Case and Point
Suppose on 6-27-06 you elected to purchase the DJX 110 straddle because the stock was exactly at 110. You had a feeling the market was going to move, but you didn't know if it was going to go above 110 (Dow 11,000) or below, but you believed it was going one way or the other.

You purchase the straddle for $3.00 which is delta neutral at the time. At the end of the day you see that the market is closing at 109.25. You look and see your position now has a delta as follows:


Figure1: Delta Position

You are short a little over 300 deltas so on the close you go and purchase 300 DJX ETFs at 109.25. 

A couple days later the Feds raise interest rates and the market goes up of all things. Had you left the position alone all the money you made on the way down would have been given back on the way up.

Today (6-29-06) the market is closing at $111.91. What does the position look like? Well the straddle is trading at roughly $3.20 resulting in only a profit of $0.20. Why did you make only $0.20 on your straddles after all that movement. First, time decay eroded some of the profits you made on the stock movement, but.... Second, you lost some money due to volatility coming declining after the bounce. The VIX fell from a 16% to a 13% due to fear subsiding from the marketplace.

Yes, you did make money on the delta and gamma of the straddle in terms of those greeks, but two other greeks (theta and vega) gave a lot back. This is the frustration people who only trade straddles sometimes feel. They are right (about movement and opinion) but wrong (about profits) at the same time.


Figure 2: Sell Position

Gamma Scalp Position
For those who gamma scalped (instead of just bought the straddle) you had an extra profit from when you bought shares at $109.25 which can now be sold at $111.91 which is the goal of gamma scalping. You made $2.66 (111.91 – 109.25 share sale and purchase respectively) on top of the $0.20 from the straddle. Because you had 300 shares of DJX and rode the shares $2.66 you profited an extra $800.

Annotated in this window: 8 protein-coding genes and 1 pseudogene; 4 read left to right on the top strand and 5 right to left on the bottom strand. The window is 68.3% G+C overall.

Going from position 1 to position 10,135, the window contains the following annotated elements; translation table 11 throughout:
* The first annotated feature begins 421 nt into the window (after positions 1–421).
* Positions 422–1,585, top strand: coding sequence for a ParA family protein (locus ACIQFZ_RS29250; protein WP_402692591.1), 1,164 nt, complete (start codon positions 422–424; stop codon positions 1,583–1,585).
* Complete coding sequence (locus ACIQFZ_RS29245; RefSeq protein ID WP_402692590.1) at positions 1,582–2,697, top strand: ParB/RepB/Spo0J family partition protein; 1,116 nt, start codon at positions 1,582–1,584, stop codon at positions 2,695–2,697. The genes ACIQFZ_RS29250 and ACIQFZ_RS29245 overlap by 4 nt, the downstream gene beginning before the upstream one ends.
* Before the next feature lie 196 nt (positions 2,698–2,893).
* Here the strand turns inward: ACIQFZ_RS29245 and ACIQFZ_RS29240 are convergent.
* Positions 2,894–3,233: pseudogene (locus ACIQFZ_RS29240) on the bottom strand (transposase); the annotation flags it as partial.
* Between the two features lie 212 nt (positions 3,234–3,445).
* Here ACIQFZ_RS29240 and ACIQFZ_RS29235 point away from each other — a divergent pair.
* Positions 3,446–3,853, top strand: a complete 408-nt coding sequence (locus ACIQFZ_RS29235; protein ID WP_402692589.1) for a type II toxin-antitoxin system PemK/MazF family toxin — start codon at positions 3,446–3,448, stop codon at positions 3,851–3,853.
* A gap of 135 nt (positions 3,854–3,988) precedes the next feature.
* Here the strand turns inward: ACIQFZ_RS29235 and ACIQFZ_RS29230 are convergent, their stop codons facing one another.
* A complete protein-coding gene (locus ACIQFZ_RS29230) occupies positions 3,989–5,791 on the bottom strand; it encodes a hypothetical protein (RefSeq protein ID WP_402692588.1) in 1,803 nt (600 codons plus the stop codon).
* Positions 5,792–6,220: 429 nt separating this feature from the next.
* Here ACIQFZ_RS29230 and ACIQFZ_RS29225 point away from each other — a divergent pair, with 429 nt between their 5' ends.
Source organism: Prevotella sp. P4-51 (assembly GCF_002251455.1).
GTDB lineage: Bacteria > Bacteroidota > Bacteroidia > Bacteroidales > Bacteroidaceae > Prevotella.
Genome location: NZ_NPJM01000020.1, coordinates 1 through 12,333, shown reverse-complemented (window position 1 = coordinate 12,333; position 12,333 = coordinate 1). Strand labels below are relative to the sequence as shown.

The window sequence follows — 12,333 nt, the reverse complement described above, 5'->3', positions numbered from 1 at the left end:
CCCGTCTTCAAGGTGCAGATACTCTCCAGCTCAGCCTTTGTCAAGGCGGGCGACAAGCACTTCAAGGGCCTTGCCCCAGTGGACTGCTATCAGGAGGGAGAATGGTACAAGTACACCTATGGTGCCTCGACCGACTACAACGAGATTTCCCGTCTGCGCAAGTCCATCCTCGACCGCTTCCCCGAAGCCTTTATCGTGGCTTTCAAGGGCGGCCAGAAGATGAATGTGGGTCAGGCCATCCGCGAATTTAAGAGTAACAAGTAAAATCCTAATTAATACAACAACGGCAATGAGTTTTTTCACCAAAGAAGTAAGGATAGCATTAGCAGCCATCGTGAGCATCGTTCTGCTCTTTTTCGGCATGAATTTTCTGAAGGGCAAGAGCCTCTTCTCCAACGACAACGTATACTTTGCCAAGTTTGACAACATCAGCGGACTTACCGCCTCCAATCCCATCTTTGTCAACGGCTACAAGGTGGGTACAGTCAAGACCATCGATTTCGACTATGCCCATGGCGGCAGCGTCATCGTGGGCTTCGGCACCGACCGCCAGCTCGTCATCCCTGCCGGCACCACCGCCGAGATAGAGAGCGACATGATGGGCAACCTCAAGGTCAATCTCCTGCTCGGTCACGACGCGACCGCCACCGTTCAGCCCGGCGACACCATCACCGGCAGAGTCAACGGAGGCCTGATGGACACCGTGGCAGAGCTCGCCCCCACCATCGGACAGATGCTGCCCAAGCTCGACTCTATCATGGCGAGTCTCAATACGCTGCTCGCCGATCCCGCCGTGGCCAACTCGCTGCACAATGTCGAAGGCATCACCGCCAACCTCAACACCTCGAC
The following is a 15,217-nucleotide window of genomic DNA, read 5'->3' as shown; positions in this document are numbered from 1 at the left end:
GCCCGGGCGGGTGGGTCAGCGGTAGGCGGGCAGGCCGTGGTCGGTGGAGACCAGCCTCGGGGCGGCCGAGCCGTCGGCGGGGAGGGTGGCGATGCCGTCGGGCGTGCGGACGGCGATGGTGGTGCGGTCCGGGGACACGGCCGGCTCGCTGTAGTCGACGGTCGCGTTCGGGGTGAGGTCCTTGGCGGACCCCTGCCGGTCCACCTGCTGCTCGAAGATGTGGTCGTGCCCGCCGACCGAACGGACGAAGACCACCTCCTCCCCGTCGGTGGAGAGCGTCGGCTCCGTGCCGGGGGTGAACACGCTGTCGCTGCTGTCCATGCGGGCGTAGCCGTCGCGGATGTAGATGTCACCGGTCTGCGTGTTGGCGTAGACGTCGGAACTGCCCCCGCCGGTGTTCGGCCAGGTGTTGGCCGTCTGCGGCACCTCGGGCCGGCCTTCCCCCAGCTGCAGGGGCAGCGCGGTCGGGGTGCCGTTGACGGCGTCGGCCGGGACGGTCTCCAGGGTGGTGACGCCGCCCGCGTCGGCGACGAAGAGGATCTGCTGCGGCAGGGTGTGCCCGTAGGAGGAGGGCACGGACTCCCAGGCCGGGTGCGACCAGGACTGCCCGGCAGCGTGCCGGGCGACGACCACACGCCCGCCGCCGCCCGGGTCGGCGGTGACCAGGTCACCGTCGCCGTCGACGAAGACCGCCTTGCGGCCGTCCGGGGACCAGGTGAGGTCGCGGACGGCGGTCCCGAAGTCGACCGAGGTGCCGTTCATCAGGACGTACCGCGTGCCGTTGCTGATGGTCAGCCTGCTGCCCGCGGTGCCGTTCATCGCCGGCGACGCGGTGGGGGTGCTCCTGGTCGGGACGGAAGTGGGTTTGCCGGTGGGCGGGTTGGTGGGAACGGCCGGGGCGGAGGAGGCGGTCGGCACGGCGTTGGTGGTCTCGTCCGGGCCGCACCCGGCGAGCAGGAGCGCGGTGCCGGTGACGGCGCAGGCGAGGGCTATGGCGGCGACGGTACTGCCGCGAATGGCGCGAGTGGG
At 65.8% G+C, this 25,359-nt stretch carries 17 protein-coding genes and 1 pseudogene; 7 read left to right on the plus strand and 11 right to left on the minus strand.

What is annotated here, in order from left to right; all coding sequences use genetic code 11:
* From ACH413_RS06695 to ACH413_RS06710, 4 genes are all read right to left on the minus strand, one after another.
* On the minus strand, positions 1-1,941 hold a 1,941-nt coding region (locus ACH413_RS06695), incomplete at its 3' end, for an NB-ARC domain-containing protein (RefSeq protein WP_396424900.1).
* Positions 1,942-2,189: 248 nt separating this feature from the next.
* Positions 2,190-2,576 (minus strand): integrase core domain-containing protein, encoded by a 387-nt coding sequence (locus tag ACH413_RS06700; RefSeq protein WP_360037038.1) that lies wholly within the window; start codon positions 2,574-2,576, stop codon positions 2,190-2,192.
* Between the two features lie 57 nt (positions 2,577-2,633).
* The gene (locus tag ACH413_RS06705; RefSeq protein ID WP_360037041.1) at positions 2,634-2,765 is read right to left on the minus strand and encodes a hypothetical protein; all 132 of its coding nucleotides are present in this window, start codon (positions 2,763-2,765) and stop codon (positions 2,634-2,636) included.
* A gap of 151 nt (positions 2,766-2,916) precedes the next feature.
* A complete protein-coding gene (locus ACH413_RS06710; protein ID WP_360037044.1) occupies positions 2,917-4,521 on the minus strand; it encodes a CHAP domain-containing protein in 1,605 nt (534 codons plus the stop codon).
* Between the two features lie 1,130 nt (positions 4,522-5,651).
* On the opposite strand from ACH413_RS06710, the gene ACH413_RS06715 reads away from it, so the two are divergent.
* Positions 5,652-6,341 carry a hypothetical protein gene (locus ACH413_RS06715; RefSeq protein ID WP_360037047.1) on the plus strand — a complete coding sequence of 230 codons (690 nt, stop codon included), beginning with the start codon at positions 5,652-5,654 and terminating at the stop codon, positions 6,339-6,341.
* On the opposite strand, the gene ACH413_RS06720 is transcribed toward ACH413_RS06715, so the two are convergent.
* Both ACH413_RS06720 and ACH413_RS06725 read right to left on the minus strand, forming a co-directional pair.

This Example

This example is a very small time frame and during the last few days. I also had volatility working against me. In other words, this was not the best example by any means to illustrate my point. I could have cherry picked and found a home run, but that would have been biased and made me guilty of the same ignorance I am trying to dispel.

Conclusion
Gamma scalping is by no means dead. It is a hammer that has a time and place in your tool box of trades in the same way that the screw drive of time spreads and the wrench of vertical spreads does. Use any tool the wrong way and the house will not be square. This article is by no means a do-it-yourself article on how to properly gamma scalp as it is a detailed strategy that requires more attention than can be given in 1,000 words. To learn more about this consider taking an advanced course and have your instructor explain the details to you. Keep learning and keep pushing yourself. You will get out what you put in. 

Thanks,

Scott Kramer
Staff Writer and Trading Strategist
Optionetics.com ~ Your Options Education Site
Visit Scott Kramer’s Forum